Research suggests that in order to learn a word, we must interact with it 6 or 7 times. These worksheets provide students the opportunity to interact with the words from To Kill a Mockingbird at least that many times.
First, provide students with the hypothesis sheet (as a Do Now or other activity in class). Have them independently read the sentences and use context clues to have them hypothesize the meaning of the word. Before revealing the definitions (provided), have them repeat the word after you and then call on students to share their hypothesis and defend it. Then, reveal the definition and have students copy them down.
That night for homework, have students fill in the synonyms, antonyms, and sentences practice sheet using their hypothesis sheet to support them. (Answer keys provided).
Throughout the week, students can complete the mini-exercises of synonyms, antonyms, and sentences as a small part of class. (Answer keys provided).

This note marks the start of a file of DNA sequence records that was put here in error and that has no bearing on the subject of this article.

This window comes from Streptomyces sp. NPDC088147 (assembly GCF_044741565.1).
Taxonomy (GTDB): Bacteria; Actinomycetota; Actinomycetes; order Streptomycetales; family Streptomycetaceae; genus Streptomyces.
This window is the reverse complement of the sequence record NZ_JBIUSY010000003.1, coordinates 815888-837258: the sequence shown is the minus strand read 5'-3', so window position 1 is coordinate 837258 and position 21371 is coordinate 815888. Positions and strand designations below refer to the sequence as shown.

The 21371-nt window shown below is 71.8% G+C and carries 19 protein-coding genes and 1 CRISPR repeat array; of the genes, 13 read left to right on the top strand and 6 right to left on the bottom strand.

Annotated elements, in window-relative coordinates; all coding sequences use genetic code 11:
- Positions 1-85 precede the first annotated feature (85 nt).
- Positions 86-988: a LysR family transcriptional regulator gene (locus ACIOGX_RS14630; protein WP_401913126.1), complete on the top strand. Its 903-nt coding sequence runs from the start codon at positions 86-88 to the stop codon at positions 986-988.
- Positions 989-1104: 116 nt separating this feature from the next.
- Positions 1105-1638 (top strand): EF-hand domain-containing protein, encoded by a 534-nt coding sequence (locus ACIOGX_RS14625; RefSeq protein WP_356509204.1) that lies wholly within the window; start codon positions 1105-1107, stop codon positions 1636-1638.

Students can have the printed flash cards after they complete the homework. They can use them to quiz each other, play memory games, or quiz themselves at home (a great way to engage families with little prep on the parent part)!
Students should also use some blank paper to create sentences using the words. As a stretch activity for students who have mastered the vocabulary, challenge them to use different forms of the words correctly as well.
Finally, at the end of the week, have your students test their knowledge. These vocabulary scores can be tracked from week to week!
If you like this resource and would like it created for other novels, please contact me at firstname.lastname@example.org! I'd be happy to help!